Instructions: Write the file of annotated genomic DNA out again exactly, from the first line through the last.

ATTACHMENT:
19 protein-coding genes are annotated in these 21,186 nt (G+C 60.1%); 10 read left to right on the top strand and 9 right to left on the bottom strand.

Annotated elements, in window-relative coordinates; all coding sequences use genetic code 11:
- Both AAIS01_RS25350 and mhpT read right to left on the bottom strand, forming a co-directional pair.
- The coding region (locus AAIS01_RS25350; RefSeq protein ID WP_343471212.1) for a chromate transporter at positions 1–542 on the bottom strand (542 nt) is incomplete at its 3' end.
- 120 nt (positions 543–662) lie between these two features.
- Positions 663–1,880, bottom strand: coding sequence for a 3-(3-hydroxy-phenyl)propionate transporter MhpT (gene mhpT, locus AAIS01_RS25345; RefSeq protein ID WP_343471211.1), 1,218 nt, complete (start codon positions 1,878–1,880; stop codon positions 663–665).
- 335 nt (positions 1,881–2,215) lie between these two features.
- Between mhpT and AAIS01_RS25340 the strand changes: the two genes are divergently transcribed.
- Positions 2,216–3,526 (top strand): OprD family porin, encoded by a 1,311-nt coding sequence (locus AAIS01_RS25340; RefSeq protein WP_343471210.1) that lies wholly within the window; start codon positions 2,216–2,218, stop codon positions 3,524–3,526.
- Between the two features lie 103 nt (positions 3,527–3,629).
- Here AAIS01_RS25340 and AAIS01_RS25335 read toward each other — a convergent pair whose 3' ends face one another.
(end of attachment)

19 protein-coding genes are annotated in these 21,186 nt (G+C 60.1%); 10 read left to right on the top strand and 9 right to left on the bottom strand.

Annotated elements, in window-relative coordinates; all coding sequences use genetic code 11:
- Both AAIS01_RS25350 and mhpT read right to left on the bottom strand, forming a co-directional pair.
- The coding region (locus AAIS01_RS25350; RefSeq protein ID WP_343471212.1) for a chromate transporter at positions 1–542 on the bottom strand (542 nt) is incomplete at its 3' end.
- 120 nt (positions 543–662) lie between these two features.
- Positions 663–1,880, bottom strand: coding sequence for a 3-(3-hydroxy-phenyl)propionate transporter MhpT (gene mhpT, locus AAIS01_RS25345; RefSeq protein ID WP_343471211.1), 1,218 nt, complete (start codon positions 1,878–1,880; stop codon positions 663–665).
- 335 nt (positions 1,881–2,215) lie between these two features.
- Between mhpT and AAIS01_RS25340 the strand changes: the two genes are divergently transcribed.
- Positions 2,216–3,526 (top strand): OprD family porin, encoded by a 1,311-nt coding sequence (locus AAIS01_RS25340; RefSeq protein WP_343471210.1) that lies wholly within the window; start codon positions 2,216–2,218, stop codon positions 3,524–3,526.
- Between the two features lie 103 nt (positions 3,527–3,629).
- Here AAIS01_RS25340 and AAIS01_RS25335 read toward each other — a convergent pair whose 3' ends face one another.